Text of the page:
Dispositional Optimism is Weakly and Not Significantly Related to Decision Making

  • Neshat Yazdani Fordham University
  • Karen L. Siedlecki Fordham University


Dispositional optimism is considered a stable personality trait and as such may influence expectations about outcomes in a variety of decision-making scenarios.  The current study assessed the relationship between dispositional optimism and decision-making behavior when risk is present.  To investigate whether optimism was associated with risky decision-making behavior, we examined the relationships between dispositional optimism and two correlates (attributional style and trait hope) and risk-taking behavior on the Iowa Gambling Task (IGT) for 61 participants (Mage = 19.62).  Correlational analyses between the three measures of optimism and IGT performance indicate that dispositional optimism and risky decision-making behavior are not significantly related to one another.  This study contributes to the literature examining how individual differences influence decision-making.  A broader perspective on the factors that influence decision making is necessary so that the mechanisms that predict and explain risky decision making can be better understood.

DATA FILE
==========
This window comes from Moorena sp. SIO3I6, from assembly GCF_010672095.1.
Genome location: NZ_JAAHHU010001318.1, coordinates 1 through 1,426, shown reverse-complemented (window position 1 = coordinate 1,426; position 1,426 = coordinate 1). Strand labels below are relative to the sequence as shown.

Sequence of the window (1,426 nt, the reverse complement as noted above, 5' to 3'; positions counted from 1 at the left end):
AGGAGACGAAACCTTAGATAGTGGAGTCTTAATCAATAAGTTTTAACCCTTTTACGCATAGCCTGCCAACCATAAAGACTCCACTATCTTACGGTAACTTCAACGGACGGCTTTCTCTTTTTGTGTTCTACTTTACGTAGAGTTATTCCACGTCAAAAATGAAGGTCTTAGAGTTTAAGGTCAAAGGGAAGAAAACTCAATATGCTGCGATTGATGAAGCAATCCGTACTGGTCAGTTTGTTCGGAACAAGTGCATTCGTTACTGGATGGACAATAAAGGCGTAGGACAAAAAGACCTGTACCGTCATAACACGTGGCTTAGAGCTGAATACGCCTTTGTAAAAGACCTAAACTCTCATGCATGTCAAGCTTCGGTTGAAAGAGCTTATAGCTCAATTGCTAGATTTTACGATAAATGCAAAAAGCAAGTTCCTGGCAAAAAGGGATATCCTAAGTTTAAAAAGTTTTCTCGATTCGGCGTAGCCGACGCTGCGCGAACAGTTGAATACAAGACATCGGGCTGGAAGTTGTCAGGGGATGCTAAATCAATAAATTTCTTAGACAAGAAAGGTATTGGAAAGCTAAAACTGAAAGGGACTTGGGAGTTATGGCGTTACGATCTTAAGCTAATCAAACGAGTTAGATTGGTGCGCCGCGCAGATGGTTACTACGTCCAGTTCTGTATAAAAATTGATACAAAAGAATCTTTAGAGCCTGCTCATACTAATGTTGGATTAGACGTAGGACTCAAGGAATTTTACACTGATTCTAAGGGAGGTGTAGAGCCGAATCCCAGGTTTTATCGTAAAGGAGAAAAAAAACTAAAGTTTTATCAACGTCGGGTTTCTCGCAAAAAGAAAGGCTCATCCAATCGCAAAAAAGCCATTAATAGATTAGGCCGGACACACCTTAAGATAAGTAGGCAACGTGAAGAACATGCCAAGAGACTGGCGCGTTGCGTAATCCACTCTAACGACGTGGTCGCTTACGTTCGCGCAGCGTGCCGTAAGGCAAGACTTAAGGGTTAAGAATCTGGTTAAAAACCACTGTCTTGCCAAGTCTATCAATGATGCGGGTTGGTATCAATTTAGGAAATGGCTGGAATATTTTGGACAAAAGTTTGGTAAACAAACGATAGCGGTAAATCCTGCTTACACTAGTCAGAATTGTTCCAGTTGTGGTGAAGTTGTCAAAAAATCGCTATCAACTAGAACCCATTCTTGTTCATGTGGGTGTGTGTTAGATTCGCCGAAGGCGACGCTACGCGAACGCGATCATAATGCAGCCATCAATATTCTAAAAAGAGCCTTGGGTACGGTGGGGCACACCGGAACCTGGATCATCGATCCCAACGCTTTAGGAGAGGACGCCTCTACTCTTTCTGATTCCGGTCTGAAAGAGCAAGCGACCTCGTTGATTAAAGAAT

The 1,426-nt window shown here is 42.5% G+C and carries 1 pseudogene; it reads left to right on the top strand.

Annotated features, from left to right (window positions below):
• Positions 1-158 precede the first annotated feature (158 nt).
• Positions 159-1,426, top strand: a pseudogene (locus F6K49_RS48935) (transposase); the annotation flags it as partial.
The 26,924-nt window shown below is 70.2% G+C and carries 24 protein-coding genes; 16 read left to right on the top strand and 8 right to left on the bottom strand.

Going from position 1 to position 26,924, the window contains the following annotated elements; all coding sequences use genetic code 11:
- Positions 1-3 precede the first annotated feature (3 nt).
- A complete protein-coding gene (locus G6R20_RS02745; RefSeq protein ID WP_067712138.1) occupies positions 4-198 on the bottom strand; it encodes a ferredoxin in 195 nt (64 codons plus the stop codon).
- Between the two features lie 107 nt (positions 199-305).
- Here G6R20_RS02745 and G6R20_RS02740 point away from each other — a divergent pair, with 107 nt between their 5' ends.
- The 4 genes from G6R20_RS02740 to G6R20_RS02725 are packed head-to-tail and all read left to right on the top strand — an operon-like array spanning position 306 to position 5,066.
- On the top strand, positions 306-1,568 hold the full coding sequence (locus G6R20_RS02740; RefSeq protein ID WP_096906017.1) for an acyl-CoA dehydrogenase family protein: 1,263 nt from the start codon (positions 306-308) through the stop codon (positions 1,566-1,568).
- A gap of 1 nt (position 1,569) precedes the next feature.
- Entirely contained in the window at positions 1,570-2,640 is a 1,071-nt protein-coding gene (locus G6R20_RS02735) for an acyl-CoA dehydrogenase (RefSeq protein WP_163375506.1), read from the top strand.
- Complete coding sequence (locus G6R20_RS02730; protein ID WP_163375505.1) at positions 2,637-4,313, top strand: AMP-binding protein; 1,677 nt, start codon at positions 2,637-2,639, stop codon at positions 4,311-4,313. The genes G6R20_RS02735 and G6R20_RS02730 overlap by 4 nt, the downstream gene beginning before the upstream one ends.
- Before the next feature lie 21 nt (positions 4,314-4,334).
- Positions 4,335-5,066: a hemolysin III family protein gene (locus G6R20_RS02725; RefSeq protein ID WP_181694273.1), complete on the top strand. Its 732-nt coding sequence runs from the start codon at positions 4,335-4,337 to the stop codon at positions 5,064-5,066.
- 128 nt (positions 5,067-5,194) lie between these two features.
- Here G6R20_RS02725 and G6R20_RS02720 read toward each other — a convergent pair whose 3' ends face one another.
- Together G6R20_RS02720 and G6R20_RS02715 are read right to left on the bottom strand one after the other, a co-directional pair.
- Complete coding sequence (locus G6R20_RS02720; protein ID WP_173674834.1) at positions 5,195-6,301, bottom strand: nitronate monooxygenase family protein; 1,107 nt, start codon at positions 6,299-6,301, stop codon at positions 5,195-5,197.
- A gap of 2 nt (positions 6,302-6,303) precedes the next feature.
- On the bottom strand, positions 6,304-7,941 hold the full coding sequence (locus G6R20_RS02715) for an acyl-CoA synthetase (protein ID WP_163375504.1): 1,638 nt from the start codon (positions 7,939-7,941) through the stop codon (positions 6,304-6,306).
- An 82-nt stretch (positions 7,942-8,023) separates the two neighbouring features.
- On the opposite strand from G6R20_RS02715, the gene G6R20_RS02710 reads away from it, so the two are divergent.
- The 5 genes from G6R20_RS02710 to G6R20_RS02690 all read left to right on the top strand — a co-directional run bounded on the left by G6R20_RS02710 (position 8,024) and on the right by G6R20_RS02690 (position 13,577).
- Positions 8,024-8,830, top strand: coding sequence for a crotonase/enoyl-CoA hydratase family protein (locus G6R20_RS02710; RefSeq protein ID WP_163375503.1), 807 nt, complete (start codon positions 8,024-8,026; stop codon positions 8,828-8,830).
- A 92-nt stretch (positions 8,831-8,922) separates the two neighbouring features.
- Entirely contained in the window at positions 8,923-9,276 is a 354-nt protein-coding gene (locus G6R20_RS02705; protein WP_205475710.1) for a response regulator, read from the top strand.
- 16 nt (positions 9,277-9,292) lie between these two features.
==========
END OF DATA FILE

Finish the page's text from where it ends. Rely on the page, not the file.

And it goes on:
Keywords: dispositional optimism, decision making, risk, attributional style, hope, Iowa Gambling Task

Author Biographies

Neshat Yazdani, Fordham University
Graduate Student, Applied Developmental PsychologyDepartment of Psychology Fordham University
Karen L. Siedlecki, Fordham University
Karen L. Siedlecki, PhD 
Associate Professor Associate Chair of Undergraduate Studies at Lincoln Center
Department of Psychology Fordham University


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